Monday, August 17, 2009

Get in Line Brother #18a - the McCarthy Plea

We have another plea in the UBS mess. One John McCarthy has pled. In this blog and some subsequent blogs, I discuss a few points from the plea that I think are interesting.

1. Most importantly for those with foreign accounts who are considering joining the voluntary disclosure program, in announcing the plea, the IRS CI Chief cautioned that the McCarthy prosecution is "the tip of the iceberg." The IRS already has a number of names from UBS and is about to get many thousands more UBS names. Moreover, as I have previously noted, the Swiss justifications under the Swiss-U.S. double tax treaty would seem to permit similar disclosures by other Swiss banks. And, of course, the problem is not just a Swiss problem. All undeclared foreign bank accounts create great risk. I think it would be imprudent to assume that this is a Switzerland only or UBS only initiative.

2. The plea is in the Central District of California rather than in Florida which has been the center of DOJ's juggernaut against UBS, at least in terms of public activity. I speculate that this is an attempt by the Government to disperse these cases for even greater publicity and perhaps logistical reasons of just processing the number of defendants that will ultimately be involved. The current round of cases all appear to arise from the disclosures UBS made earlier in February. So, with these disclosures, the IRS and DOJ Tax can deliver up to a local U.S. Attorney office a package sufficient to coax an easy and relatively quick plea from the target, soon to be defendant. Indeed, I would not be surprised if DOJ Tax is not wanting to get as many pleas as quickly as possible to bolster the voluntary disclosure initiative and therefore may be making plea deals now that will not be available later.

3. Unlike the earlier pleas which were to tax perjury (§ 7207(1)), this plea is to one count "charging a violation of 31 U. S. C. §§ 5314 and 5322(a) , and 31 C. F. R. § 103. 24 for the year 2004." (Plea ¶ 2.) The elements of the FBAR failure to file crime are (Plea ¶ 2):
(1) defendant must have had a financial interest in, or signature or other authority over, a financial account in a foreign country with an aggregate value of more than $10, 000 at any time during 2004; (2) defendant must have failed to file, with the Department of Treasury, a Report of Foreign Bank and Financial Accounts (Form TD F 90-22. 1 "FBAR") , for the calendar year 2004, on or before June 30, 2005; and, (3) in failing to file the FBAR for 2004, defendant must have acted willfully.
4. In this context involving legal source income, the FBAR serves as a complement to the income tax system by encouraging taxpayers to report income from the foreign accounts. Not surprisingly, McCarthy's conduct implicates several tax crimes (evasion § 7201, tax perjury § 7206(1), probably tax obstruction § 7212(a), and others), as well as FBAR failure to file crimes for other years. McCarthy thus agreed to pay the civil tax fraud penalty on his income understatements (civil tax fraud is the same as tax evasion with a lower clear and convincing burden of proof) and admitted he had willfully failed to file the FBAR for his UBS Swiss bank accounts during the years from 2003 through 2008 (meaning, I think, for the tax years 2002 through 2007). These uncharged crimes will undoubtedly be considered at sentencing, but I will address sentencing in a later blog. I should note, however, at this point that uncharged or dropped counts as a result of a plea bargain often does not affect sentencing at all.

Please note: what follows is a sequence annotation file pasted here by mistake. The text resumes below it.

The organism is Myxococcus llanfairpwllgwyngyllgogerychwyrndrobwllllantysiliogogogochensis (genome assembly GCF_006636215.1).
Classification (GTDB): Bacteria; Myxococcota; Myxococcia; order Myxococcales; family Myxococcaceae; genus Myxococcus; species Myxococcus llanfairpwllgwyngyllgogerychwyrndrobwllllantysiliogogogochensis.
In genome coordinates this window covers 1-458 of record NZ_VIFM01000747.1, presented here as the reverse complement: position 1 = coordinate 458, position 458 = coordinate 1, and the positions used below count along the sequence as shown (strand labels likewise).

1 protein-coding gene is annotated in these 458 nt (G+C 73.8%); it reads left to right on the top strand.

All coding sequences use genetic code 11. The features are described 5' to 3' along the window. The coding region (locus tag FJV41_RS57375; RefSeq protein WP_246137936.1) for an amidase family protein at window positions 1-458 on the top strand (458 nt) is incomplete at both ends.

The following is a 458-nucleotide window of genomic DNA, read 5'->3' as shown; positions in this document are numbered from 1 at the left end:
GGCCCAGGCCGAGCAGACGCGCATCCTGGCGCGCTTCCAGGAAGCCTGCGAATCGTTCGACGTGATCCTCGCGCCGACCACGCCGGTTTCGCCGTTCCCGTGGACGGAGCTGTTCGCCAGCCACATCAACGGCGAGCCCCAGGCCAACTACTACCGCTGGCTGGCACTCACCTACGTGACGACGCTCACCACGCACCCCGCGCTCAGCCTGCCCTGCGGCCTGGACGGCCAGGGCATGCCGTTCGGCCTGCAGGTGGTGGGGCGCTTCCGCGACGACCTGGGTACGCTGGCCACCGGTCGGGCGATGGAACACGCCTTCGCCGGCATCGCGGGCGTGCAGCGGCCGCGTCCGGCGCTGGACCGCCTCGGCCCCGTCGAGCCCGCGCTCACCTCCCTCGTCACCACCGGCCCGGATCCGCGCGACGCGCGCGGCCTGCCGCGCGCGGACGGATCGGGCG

5. The maximum period of incarceration for the count of conviction (FBAR failure to file) is 5 years. The fine can be up to the greater of $250,000 or twice the gross gain or loss resulting from the offense. Id. In the prior pleas that I have discussed in this blog, the plea was to one count of tax perjury (§ 7206(1)) which carried a maximum period of incarceration of 3 years. Facially, therefore, the McCarthy plea carries the risk of a longer sentence (5 years rather than 3). The sentence will actually be governed by the sentencing court using the § 3553(a) factors and considering the Guidelines calculations. I will talk about these sentencing considerations in a subsequent blog, but for now I just want to emphasize that this plea ups the incarceration ante. Whether the potential for a 5 year sentence term as opposed to a 3 year term is material, of course, depends upon the sentencing factors. I shall cover them in the next blog.

To Be Continued . . . .

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